Sofia and I finished Thomas Was Alone a few days ago - what a great game. I had thought that platforming as a game mechanic was exhausted, but Thomas Was Alone showed that there was still a lot more in the well. Maybe now it's exhausted...
Almost always in games there's a fairly large disconnect between the cosmetic looks and what actually matters for gameplay. Those normal-mapped detail-textured bumpy surfaces often don't match the underlying collision primitives. In Schizoid we had organic looking sea-creature things, but their collision was often just circles. I wondered - what would the game look like if we just made everything circles, and we had a 1:1 correspondence between the cosmetic and physical?
I had been reading Tufte at the time, and he's a big fan of minimalism - if the lines on your graphs don't add any information, remove them. Video games, for the most part, are rife with meaningless or redundant lines.
Well, now I don't have to wonder what such a game would look like, because it's pretty much Thomas Was Alone. Everything is color-coded rectangles, and while there is some cosmetic decoration in the backgrounds it's almost completely signal and very little noise. Which is minimalistic and beautiful.
The other thing that struck me is the story. A long time ago I read a post-mortem of Portal where they said they thought a pure puzzle game without story behind it would be dry. I thought to myself at the time, "No man! I'm all about the puzzles! The escalating challenges! Being forced to think! That's why I liked Portal."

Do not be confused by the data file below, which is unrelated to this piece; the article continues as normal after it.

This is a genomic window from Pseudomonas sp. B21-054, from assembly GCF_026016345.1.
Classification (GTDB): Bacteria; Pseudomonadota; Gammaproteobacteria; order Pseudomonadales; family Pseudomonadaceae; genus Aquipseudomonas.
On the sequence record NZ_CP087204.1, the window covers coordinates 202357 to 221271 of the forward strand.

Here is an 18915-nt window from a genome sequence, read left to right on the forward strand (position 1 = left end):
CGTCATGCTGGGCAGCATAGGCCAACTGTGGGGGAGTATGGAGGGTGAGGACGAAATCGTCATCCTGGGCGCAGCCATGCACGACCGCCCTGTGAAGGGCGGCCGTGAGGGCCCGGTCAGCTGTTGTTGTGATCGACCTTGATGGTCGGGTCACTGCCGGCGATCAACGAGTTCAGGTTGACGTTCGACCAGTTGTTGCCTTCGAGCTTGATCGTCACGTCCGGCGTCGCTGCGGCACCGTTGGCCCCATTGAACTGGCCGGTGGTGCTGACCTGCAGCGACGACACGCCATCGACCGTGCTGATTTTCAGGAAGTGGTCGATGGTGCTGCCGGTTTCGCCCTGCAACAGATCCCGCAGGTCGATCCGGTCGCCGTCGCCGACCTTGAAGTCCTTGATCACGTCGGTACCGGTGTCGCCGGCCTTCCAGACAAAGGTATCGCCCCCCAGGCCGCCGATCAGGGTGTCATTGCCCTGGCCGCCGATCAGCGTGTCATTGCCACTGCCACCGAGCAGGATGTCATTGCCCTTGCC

I was such a liar. I lied to myself. And convinced myself - which is why there was no story to speak of in Schizoid or sixty second shooter. For someone who once fancied himself a novelist, who goes and plays 'story games' almost every week, you'd think I'd put more story in my games.
But I've played a bunch of puzzle games lately and never gotten very far. I never got stuck - rather I got bored. 'Okay, the next puzzle is going to take the same ingredients and take things to a new level. Why should I bother?'
Thomas Was Alone has been the first puzzley game I've played in a while that carried me through - and what was one of the missing ingredients it added back? Story. And just a dash of story. A little voice over, a quote between each chapter, ... It's good story, mind you - unique and funny and fitting the game, not a rehash of "aliens are invading, stop them." And that was enough to carry me through, because I wanted more funny bits, because I wanted to see how it would end, because the motifs of aloneness and friendship resonated.
So yeah. A little bit of story can go a long way. Who knew?